Make-up: Is It Contradictory To the Word of God?
By Norma Sue Smith, Jonesboro, AR
The use of cosmetics, or the painting of the face, is directly connected with vanity. Paul states in l Timothy 2:9, “ln like manner, also that women adorn themselves in modest apparel, with shamefacedness and sobriety.”

The subject of the use of cosmetics is in direct contradiction to Paul’s teaching. Shamefacedness means: “respect, reverence, self-restraint, modesty, or bashfulness toward men.” Make-up is designed to attract the opposite sex by accentuating sensuality in a woman and arousing lust in a man. Both in the Old Testament and throughout history the use of cosmetics is associated with brazenness, forwardness, seduction and prostitution. Nowhere in the Bible is painting of the face associated with a virtuous woman. It always is used to describe those involved in adultery and harlotry.

What does God think about cosmetics? Two other verses of scripture tell us what cosmetics represent. These verses should be especially important to us for they answer this most important question. ln Jeremiah 4:30, God compares the backslidden nation of Israel to a woman who tries to make herself beautiful with paint and ornaments to appeal to her lovers.

A similar passage is also found in Ezekiel 23:36-44. Verse forty of this passage describes two women, typifying Samaria and Jerusalem, who painted their eyes and wore ornaments. What is the significance of this? In the rest of the passage we find that these women were guilty of adultery. Through this we see that God associates the painting of the face with adultery and prostitution. Since this is what God thinks about the practice, we know that by avoiding it we will please Him.

The painting of the face is not just fashion, or being modern, but it is the resurrection of an ancient practice which many of today's churches have accepted along with practically every other kind of evil. The pioneer evangelists of England and America condemned it. Early Christians in the Roman Empire taught against it.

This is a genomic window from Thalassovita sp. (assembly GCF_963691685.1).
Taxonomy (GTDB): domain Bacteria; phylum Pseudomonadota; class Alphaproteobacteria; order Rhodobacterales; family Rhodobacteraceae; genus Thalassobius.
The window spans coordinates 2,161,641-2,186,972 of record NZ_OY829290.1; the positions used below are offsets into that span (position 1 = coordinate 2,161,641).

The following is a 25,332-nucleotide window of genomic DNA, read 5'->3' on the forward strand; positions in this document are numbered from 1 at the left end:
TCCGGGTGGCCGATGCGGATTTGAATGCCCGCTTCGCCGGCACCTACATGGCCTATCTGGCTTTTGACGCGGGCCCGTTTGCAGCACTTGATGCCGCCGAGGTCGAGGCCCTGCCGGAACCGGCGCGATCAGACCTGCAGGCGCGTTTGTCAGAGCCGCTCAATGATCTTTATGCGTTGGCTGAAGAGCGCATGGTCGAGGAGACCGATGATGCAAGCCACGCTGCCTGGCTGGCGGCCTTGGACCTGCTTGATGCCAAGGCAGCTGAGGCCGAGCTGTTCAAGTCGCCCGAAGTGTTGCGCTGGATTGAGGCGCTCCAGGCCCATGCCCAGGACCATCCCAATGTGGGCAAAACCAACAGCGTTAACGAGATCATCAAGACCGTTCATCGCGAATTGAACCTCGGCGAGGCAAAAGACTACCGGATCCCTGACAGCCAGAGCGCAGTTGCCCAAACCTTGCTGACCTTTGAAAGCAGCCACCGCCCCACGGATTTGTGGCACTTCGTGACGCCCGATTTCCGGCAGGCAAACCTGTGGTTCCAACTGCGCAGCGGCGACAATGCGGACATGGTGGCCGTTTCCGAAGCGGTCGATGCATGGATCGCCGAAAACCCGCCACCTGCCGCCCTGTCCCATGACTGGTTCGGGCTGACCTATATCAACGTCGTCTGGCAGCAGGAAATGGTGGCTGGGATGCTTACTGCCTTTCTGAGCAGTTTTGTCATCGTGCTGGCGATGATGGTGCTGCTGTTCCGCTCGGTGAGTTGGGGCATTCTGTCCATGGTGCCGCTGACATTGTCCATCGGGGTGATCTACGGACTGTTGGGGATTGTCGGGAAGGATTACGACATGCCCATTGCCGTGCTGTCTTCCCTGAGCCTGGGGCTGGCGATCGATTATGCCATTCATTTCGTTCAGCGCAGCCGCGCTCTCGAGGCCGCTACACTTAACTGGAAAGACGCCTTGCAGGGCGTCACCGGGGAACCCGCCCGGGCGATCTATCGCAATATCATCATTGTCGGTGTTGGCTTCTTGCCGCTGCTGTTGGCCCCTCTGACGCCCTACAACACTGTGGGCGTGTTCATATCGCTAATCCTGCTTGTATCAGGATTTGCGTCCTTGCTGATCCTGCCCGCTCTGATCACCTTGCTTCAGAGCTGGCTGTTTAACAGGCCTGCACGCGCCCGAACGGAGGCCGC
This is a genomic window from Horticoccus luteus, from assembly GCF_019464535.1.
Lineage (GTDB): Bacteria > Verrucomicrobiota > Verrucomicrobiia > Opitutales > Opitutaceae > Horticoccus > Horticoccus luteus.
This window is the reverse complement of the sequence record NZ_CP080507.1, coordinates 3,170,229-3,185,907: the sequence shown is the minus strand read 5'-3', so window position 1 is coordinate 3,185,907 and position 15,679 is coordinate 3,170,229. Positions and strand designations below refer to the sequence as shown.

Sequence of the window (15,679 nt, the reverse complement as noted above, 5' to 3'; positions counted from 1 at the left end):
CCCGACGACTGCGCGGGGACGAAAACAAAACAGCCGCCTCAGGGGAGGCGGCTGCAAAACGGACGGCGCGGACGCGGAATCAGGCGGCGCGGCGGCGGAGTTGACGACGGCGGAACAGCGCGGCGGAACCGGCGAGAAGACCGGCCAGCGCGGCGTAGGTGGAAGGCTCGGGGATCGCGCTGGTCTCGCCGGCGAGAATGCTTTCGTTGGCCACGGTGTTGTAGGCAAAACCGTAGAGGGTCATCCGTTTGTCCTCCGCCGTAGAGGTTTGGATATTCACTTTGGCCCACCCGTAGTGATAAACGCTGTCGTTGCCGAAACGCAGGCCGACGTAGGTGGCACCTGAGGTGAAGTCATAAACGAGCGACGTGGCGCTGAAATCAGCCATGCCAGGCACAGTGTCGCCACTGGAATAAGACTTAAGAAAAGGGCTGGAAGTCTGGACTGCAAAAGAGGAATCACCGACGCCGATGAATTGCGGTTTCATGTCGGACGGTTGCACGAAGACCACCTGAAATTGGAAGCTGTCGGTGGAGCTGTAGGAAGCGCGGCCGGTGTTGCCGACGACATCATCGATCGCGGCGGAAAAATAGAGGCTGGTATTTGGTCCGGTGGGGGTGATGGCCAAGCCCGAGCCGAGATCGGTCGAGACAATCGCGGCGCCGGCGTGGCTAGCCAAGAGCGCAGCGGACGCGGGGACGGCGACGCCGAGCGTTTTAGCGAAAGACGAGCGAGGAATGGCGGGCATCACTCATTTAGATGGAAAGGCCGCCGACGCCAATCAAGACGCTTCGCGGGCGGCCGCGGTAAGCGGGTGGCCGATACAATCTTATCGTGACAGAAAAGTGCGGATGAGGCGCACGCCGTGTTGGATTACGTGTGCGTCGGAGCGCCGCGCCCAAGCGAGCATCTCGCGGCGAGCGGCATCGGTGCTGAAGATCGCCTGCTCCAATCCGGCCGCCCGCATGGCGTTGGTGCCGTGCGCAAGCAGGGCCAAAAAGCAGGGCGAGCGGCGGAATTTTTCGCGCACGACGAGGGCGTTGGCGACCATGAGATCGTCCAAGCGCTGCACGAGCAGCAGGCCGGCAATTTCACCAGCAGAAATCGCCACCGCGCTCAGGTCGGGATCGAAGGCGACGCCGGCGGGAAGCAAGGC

So once again there is yet another question that we must ask ourselves: Shall we go the way of the modern church, or shall we obey the Bible?” Godly beauty is always best displayed when all the veneer is removed. When an exquisite piece of furniture is covered with a dull coat of paint, the intricate wood grain cannot be appreciated. Nor can a human face be attractive in the eyes of the Maker until the paint is eliminated.

True beauty cannot be purchased at a store and applied to the face or hair. The most attractive ladies have an inward glow of the Spirit that cannot be duplicated with paint, powder, or ornament.

In witnessing, what we are speaks louder than what we say. “For the Lord taketh pleasure in his people: he will beautify the meek with salvation" (Psalm 149:4).

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